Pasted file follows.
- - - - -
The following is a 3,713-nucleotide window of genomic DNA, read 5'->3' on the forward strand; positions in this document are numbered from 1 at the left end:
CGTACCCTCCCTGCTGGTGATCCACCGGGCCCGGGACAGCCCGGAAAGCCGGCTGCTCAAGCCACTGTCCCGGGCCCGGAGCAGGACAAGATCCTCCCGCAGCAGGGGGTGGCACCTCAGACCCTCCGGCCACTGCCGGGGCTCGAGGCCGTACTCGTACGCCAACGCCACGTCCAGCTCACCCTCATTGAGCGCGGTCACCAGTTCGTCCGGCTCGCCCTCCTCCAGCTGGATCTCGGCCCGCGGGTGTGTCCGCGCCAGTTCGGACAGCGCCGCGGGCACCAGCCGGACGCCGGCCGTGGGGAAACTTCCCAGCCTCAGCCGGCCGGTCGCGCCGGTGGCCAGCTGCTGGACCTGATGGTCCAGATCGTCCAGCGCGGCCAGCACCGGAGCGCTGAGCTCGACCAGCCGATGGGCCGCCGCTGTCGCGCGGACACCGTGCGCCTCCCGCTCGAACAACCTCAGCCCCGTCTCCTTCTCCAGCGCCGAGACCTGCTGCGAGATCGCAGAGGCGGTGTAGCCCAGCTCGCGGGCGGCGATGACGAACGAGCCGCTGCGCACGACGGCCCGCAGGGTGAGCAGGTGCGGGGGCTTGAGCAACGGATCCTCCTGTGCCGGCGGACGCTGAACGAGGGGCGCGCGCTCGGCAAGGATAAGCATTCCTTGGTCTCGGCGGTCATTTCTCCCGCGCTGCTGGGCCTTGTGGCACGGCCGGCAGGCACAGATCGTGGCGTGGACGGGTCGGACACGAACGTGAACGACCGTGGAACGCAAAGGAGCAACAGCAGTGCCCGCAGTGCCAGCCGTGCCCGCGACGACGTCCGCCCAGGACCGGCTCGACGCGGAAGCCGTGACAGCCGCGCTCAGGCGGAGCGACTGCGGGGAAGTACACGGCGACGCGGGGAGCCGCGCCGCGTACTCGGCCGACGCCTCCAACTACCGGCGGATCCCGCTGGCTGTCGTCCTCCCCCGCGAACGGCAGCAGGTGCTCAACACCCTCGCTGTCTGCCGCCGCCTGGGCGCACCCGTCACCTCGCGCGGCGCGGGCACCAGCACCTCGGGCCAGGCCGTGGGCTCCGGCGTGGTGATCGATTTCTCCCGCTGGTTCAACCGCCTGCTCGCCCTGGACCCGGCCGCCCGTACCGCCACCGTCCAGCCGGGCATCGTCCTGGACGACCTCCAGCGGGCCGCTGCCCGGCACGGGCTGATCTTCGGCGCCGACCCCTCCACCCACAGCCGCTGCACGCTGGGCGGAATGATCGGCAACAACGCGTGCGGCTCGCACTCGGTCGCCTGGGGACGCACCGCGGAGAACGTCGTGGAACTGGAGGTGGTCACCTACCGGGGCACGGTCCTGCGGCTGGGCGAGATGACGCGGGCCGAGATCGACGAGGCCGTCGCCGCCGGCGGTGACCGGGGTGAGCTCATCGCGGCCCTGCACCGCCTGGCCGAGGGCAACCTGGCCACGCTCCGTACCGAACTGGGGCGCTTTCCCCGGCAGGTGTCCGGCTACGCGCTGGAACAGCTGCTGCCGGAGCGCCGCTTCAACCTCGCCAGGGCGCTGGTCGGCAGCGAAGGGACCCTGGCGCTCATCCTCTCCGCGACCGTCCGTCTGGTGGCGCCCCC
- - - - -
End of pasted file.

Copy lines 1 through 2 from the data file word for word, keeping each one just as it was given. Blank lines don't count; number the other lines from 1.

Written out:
The following is a 3,713-nucleotide window of genomic DNA, read 5'->3' on the forward strand; positions in this document are numbered from 1 at the left end:
CGTACCCTCCCTGCTGGTGATCCACCGGGCCCGGGACAGCCCGGAAAGCCGGCTGCTCAAGCCACTGTCCCGGGCCCGGAGCAGGACAAGATCCTCCCGCAGCAGGGGGTGGCACCTCAGACCCTCCGGCCACTGCCGGGGCTCGAGGCCGTACTCGTACGCCAACGCCACGTCCAGCTCACCCTCATTGAGCGCGGTCACCAGTTCGTCCGGCTCGCCCTCCTCCAGCTGGATCTCGGCCCGCGGGTGTGTCCGCGCCAGTTCGGACAGCGCCGCGGGCACCAGCCGGACGCCGGCCGTGGGGAAACTTCCCAGCCTCAGCCGGCCGGTCGCGCCGGTGGCCAGCTGCTGGACCTGATGGTCCAGATCGTCCAGCGCGGCCAGCACCGGAGCGCTGAGCTCGACCAGCCGATGGGCCGCCGCTGTCGCGCGGACACCGTGCGCCTCCCGCTCGAACAACCTCAGCCCCGTCTCCTTCTCCAGCGCCGAGACCTGCTGCGAGATCGCAGAGGCGGTGTAGCCCAGCTCGCGGGCGGCGATGACGAACGAGCCGCTGCGCACGACGGCCCGCAGGGTGAGCAGGTGCGGGGGCTTGAGCAACGGATCCTCCTGTGCCGGCGGACGCTGAACGAGGGGCGCGCGCTCGGCAAGGATAAGCATTCCTTGGTCTCGGCGGTCATTTCTCCCGCGCTGCTGGGCCTTGTGGCACGGCCGGCAGGCACAGATCGTGGCGTGGACGGGTCGGACACGAACGTGAACGACCGTGGAACGCAAAGGAGCAACAGCAGTGCCCGCAGTGCCAGCCGTGCCCGCGACGACGTCCGCCCAGGACCGGCTCGACGCGGAAGCCGTGACAGCCGCGCTCAGGCGGAGCGACTGCGGGGAAGTACACGGCGACGCGGGGAGCCGCGCCGCGTACTCGGCCGACGCCTCCAACTACCGGCGGATCCCGCTGGCTGTCGTCCTCCCCCGCGAACGGCAGCAGGTGCTCAACACCCTCGCTGTCTGCCGCCGCCTGGGCGCACCCGTCACCTCGCGCGGCGCGGGCACCAGCACCTCGGGCCAGGCCGTGGGCTCCGGCGTGGTGATCGATTTCTCCCGCTGGTTCAACCGCCTGCTCGCCCTGGACCCGGCCGCCCGTACCGCCACCGTCCAGCCGGGCATCGTCCTGGACGACCTCCAGCGGGCCGCTGCCCGGCACGGGCTGATCTTCGGCGCCGACCCCTCCACCCACAGCCGCTGCACGCTGGGCGGAATGATCGGCAACAACGCGTGCGGCTCGCACTCGGTCGCCTGGGGACGCACCGCGGAGAACGTCGTGGAACTGGAGGTGGTCACCTACCGGGGCACGGTCCTGCGGCTGGGCGAGATGACGCGGGCCGAGATCGACGAGGCCGTCGCCGCCGGCGGTGACCGGGGTGAGCTCATCGCGGCCCTGCACCGCCTGGCCGAGGGCAACCTGGCCACGCTCCGTACCGAACTGGGGCGCTTTCCCCGGCAGGTGTCCGGCTACGCGCTGGAACAGCTGCTGCCGGAGCGCCGCTTCAACCTCGCCAGGGCGCTGGTCGGCAGCGAAGGGACCCTGGCGCTCATCCTCTCCGCGACCGTCCGTCTGGTGGCGCCCCC